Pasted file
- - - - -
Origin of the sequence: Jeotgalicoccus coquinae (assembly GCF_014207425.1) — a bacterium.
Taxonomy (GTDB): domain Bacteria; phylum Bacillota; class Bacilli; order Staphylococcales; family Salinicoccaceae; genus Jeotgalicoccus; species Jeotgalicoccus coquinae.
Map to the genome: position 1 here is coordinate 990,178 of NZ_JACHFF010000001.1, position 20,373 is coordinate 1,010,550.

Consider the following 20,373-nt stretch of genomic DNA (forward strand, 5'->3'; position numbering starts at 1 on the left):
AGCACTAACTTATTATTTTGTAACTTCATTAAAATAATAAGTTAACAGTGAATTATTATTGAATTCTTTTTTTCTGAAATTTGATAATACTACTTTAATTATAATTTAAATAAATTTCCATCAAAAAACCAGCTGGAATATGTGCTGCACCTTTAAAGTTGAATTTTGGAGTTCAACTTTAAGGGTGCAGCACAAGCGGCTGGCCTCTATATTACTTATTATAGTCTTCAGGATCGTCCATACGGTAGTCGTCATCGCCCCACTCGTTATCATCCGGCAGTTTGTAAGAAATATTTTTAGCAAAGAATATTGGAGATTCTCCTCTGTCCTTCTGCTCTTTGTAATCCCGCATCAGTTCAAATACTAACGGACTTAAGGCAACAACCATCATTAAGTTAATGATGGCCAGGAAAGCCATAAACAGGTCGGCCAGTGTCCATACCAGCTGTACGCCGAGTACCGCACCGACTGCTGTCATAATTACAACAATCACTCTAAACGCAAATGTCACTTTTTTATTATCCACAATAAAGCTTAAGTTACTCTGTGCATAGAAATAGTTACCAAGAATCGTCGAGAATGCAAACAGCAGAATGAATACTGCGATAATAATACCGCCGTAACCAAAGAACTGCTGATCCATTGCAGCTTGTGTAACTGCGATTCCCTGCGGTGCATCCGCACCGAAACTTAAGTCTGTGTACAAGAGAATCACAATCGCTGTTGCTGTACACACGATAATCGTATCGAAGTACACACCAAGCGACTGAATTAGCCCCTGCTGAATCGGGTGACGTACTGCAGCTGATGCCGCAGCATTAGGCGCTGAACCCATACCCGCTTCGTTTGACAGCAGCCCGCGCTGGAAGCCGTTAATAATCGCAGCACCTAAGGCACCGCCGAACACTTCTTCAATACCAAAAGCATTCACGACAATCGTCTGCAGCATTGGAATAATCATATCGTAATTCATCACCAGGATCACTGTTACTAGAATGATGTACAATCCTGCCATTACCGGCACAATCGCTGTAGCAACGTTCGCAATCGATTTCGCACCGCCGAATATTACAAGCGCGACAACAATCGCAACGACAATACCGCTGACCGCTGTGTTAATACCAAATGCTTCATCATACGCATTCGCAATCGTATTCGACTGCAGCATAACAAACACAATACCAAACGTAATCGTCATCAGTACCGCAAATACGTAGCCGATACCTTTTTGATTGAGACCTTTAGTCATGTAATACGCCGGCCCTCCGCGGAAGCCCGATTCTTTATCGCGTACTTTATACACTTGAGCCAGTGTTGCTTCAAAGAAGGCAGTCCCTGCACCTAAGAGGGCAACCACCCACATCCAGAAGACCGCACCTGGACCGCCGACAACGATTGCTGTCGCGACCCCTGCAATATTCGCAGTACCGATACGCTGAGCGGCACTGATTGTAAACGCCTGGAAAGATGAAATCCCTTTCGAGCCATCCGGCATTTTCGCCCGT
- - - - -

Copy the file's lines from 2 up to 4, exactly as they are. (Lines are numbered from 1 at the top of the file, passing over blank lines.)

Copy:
Taxonomy (GTDB): domain Bacteria; phylum Bacillota; class Bacilli; order Staphylococcales; family Salinicoccaceae; genus Jeotgalicoccus; species Jeotgalicoccus coquinae.
Map to the genome: position 1 here is coordinate 990,178 of NZ_JACHFF010000001.1, position 20,373 is coordinate 1,010,550.

Consider the following 20,373-nt stretch of genomic DNA (forward strand, 5'->3'; position numbering starts at 1 on the left):